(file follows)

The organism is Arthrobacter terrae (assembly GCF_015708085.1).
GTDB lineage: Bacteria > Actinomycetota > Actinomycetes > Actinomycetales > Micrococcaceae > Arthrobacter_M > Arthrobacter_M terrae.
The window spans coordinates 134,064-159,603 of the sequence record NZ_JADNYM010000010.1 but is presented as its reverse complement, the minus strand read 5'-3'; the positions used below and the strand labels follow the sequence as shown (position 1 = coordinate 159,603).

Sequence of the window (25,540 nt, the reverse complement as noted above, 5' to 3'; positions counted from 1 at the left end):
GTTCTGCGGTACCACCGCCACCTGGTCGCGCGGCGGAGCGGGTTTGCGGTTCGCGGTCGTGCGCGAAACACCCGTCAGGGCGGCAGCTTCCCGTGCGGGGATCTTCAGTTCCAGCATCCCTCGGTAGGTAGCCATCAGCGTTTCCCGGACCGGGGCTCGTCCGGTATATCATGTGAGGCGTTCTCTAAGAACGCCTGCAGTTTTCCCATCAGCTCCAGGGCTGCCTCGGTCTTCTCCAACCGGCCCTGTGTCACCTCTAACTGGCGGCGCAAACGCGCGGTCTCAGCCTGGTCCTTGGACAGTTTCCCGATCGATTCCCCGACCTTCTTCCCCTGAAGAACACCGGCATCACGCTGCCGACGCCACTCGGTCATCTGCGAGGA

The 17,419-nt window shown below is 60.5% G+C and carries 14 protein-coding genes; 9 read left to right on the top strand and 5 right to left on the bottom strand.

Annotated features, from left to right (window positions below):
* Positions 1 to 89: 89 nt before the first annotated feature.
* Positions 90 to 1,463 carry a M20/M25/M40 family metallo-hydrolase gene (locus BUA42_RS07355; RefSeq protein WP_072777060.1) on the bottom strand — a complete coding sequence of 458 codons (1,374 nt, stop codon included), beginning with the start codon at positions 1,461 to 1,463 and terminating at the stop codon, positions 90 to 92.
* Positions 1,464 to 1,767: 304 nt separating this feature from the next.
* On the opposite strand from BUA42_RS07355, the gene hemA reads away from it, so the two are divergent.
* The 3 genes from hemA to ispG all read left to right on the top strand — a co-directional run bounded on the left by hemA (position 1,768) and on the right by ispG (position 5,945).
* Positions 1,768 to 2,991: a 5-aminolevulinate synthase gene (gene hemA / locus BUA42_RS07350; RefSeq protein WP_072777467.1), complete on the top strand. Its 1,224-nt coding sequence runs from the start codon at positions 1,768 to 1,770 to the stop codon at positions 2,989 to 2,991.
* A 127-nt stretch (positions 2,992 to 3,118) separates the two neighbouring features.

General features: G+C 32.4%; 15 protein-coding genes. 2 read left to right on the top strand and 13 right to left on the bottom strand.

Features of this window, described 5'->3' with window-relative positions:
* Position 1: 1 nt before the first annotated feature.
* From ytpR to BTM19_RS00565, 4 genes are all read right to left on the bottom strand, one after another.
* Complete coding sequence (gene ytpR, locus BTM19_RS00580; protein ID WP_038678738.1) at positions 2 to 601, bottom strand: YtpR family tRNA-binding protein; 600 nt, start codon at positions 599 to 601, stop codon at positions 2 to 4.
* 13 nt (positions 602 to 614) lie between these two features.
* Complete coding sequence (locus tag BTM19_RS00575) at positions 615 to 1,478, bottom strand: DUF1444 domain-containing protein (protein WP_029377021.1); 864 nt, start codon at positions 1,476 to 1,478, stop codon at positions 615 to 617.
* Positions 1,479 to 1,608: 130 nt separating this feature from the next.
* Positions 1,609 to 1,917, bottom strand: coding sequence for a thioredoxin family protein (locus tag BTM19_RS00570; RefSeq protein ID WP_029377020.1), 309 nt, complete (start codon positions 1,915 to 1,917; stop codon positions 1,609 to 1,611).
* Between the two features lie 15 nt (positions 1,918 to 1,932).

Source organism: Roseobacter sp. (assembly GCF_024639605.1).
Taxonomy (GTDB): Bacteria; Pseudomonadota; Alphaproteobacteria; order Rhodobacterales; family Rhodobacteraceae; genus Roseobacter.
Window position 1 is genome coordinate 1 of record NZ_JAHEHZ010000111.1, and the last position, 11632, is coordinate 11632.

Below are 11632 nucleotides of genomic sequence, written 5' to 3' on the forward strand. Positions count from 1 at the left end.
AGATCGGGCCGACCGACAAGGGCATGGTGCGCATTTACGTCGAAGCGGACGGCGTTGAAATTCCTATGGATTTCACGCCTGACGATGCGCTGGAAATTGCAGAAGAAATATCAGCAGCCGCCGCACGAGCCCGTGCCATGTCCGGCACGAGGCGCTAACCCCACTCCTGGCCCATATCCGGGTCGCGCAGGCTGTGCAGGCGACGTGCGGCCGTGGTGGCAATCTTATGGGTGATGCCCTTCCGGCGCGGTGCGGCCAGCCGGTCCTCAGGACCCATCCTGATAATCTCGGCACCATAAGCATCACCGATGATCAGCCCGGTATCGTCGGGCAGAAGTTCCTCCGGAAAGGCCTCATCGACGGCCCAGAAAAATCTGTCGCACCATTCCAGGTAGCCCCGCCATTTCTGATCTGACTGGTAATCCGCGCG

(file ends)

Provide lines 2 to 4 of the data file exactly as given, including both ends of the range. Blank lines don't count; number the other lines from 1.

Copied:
GTDB lineage: Bacteria > Actinomycetota > Actinomycetes > Actinomycetales > Micrococcaceae > Arthrobacter_M > Arthrobacter_M terrae.
The window spans coordinates 134,064-159,603 of the sequence record NZ_JADNYM010000010.1 but is presented as its reverse complement, the minus strand read 5'-3'; the positions used below and the strand labels follow the sequence as shown (position 1 = coordinate 159,603).

Sequence of the window (25,540 nt, the reverse complement as noted above, 5' to 3'; positions counted from 1 at the left end):